But John places this story up front, all the way up here in chapter 2, as a foreshadowing of things to come. Here, even this early in John’s gospel, Jesus refers to his upcoming crucifixion and resurrection.

But, that’s not the only difference between John’s version of this story and all the rest of them. In Matthew, Mark, and Luke, the reason Jesus gives for his anger is that the moneychangers were taking advantage of the poor peasants who were coming to the Temple, just trying to do what the Law required, just trying to be faithful people.

There’s no mention of that here in John’s version, though. The reason Jesus gives for his Temple tantrum in John’s gospel is that the Temple has become a place for business. But there’s a problem with that reason. The Temple needed to be a place for business. How else would it function? You can’t find pigeons or goats for sacrifice just anywhere. And moneychangers were needed because good Jewish folks came from all over with who knows how many different forms of currency. They needed to be exchanged for Temple tokens. That’s what they used to buy the birds and animals with. And John says nothing about price gouging here.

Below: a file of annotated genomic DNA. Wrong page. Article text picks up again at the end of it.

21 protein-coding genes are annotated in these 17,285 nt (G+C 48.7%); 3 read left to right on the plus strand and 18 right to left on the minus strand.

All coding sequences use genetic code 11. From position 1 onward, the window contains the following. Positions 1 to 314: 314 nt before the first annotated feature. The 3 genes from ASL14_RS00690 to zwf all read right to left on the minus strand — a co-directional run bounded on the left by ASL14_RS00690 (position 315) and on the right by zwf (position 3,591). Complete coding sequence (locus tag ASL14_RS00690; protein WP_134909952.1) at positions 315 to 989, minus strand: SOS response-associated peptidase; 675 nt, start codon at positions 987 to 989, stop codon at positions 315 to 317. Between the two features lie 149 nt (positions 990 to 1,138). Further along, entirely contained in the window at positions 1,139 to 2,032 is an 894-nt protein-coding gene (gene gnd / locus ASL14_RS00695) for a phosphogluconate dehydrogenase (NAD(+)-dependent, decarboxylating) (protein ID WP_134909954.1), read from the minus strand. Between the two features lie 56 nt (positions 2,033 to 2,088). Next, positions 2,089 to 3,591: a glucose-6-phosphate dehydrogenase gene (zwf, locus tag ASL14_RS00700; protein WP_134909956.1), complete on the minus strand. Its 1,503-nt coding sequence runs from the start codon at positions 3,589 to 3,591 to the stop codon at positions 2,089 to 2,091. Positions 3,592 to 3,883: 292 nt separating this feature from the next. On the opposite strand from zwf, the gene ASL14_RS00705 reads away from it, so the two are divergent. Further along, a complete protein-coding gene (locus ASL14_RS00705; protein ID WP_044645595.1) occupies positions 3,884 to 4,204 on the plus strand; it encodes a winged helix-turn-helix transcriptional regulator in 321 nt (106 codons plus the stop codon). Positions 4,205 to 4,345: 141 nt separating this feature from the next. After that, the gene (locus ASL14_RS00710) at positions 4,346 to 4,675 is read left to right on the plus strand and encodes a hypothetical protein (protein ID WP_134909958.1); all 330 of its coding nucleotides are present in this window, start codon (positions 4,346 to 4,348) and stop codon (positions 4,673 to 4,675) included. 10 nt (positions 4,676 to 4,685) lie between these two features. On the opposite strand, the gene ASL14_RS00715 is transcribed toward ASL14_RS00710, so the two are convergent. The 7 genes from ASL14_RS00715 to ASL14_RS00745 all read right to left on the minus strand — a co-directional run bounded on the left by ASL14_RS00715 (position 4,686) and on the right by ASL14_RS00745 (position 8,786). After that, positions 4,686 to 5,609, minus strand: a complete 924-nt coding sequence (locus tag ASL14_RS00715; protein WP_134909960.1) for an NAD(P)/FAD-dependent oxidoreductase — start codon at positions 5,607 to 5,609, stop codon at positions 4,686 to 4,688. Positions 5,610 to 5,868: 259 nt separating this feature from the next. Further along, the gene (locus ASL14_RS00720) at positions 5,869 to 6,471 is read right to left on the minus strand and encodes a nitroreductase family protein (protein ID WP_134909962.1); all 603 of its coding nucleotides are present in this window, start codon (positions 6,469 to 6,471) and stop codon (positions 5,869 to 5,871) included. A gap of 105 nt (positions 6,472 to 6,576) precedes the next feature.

So, when Jesus raises his voice and shouts that his Father’s house has become a marketplace, what he’s getting at is that everything about the Temple—absolutely every aspect of it—is distraction. It’s not real worship, it’s all just hastle. Buying and sacrificing of animals. The haggling with the vendors. Pushing through the crowds. What’s worshipful about any of that? What good is all that it for? What Jesus is saying is that this whole place isn’t at all necessary.

So when Jesus turns over the tables of the moneychangers, demands the ending of all the buying and selling, and chases everyone and everything out with a whip, he’s really announcing the end of this way of relating to God. The Temple, Jesus says, needs to go.


We domesticate this story by making church guidelines that state that no one can use this building to sell things for a profit. No flea markets, or bazaars, or private sales inside the church building. Those policies aren’t bad, but if that’s all we’re getting from this story, then we’re not going far enough with it. It has much, much more to say to us.


The Jewish leaders that day confront Jesus and ask him,

By what authority are you doing all these things? What miraculous sign will you show us?

Jesus responds,

Destroy this Temple and in three days, I’ll raise it back up again.

The Temple needs to go. From now on Jesus himself will be the Temple—the human Temple. One not made of earthly things like stone, brick, marble and mortar, but one made of heavenly things.